ARBVertexArrayObject.glBindVertexArray(model.getVaoId());
GL20.glEnableVertexAttribArray(0);
GL11.glDrawArrays(GL11.GL_TRIANGLES, 0, model.getVertexCount());
GL20.glDisableVertexAttribArray(0);
ARBVertexArrayObject.glBindVertexArray(0);
}

As you can see from the code that I've commented out a lot of OpenGL static method calls. The tutorial I followed used this approach and when I was facing problems I found the ARB classes which seemed to function as cover methods for OpenGL methods. I am unsure as to which is the correct method. Can you also advice me on this? What's the difference between these two approaches?
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spasi

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I am unsure as to which is the correct method. Can you also advice me on this? What's the difference between these two approaches?

ARB_vertex_array_object was released at the same time as OpenGL 3.0. It exists for hardware/drivers that are able to support/implement it, but cannot support the full OpenGL 3.0 feature set. So, you use it when GL30 is not available. Example code:

Code: [Select]
// create window/context, make current
GLCapabilities caps = GL.createCapabilities();

if (caps.GL30) {
    GL30.glBindVertexArray(vao);
} else if (caps.GL_ARB_vertex_array_object) {
   ARBVertexArrayObject.glBindVertexArray(vao);
} else {
   throw new UnsupportedOperationException("Vertex array objects are not available in this context!");
}

That's the general idea of course, the above is usually abstracted away in the renderer implementation.

At a higher level, you need to have a minimum requirement for the base OpenGL version. Say, you want your game to run on OpenGL 2.1 or higher, or OpenGL 3.2 core or higher, etc. So, you use the corresponding hints when creating the GLFW window/context. If context creation fails, you abort and display a useful message to the user. If it succeeds, you can use all functionality that is available up to that version, unconditionally. For anything else, you have to guard it with GLCapabilities flags and think about fallbacks that must be implemented when a particular feature is not available.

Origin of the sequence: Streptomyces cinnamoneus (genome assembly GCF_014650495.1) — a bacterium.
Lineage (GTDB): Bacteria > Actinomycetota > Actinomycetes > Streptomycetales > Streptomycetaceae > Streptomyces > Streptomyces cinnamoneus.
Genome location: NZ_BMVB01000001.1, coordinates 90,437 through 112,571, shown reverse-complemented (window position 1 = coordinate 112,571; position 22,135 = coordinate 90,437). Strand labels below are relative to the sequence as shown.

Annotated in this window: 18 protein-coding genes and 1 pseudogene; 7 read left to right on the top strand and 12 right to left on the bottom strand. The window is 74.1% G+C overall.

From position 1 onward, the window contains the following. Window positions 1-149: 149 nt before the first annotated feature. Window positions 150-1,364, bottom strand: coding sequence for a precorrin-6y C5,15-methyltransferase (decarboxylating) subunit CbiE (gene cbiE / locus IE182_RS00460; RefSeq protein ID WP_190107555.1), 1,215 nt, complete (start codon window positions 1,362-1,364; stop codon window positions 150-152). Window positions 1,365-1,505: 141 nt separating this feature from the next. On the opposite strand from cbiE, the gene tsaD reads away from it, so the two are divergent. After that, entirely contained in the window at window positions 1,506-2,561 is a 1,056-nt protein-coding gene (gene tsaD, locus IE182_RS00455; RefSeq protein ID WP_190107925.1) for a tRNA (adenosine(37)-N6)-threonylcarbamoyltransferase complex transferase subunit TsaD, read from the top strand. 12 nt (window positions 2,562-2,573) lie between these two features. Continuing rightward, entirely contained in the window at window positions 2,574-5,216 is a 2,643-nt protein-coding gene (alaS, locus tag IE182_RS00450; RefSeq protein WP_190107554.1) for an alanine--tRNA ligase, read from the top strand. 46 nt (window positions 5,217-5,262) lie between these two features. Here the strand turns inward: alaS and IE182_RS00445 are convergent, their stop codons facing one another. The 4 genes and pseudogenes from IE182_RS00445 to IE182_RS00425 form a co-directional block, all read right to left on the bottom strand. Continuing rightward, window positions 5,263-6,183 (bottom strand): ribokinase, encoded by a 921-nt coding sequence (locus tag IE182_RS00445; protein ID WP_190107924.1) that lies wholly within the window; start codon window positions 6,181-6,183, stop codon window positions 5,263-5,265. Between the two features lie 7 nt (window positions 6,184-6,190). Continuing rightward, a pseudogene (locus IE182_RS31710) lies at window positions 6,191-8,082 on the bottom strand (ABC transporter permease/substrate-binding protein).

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smokethepot

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Thanks, that's great. My "caps.GL30" check came back as true. That means that GL30.glGenVertexArrays() should work on my computer, right? Then why does it fail. Do you have any leads from the source code I attached or am I missing something? Thanks for all the help till now.

I have another question. If caps.GL30 command returns true, does that directly mean that my GPU supports and has the capability to run OpenGL 3.0?
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spasi

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That means that GL30.glGenVertexArrays() should work on my computer, right? Then why does it fail.

So far you have not produced evidence that's the function that fails. Generally, this is how you should approach OpenGL debugging:

- Run your program with -Dorg.lwjgl.util.Debug=true
- Use glfwWindowHint(GLFW_OPENGL_DEBUG_CONTEXT, GLFW_TRUE)
- Call GLUtil.setupDebugMessageCallback() after GL.createCapabilities()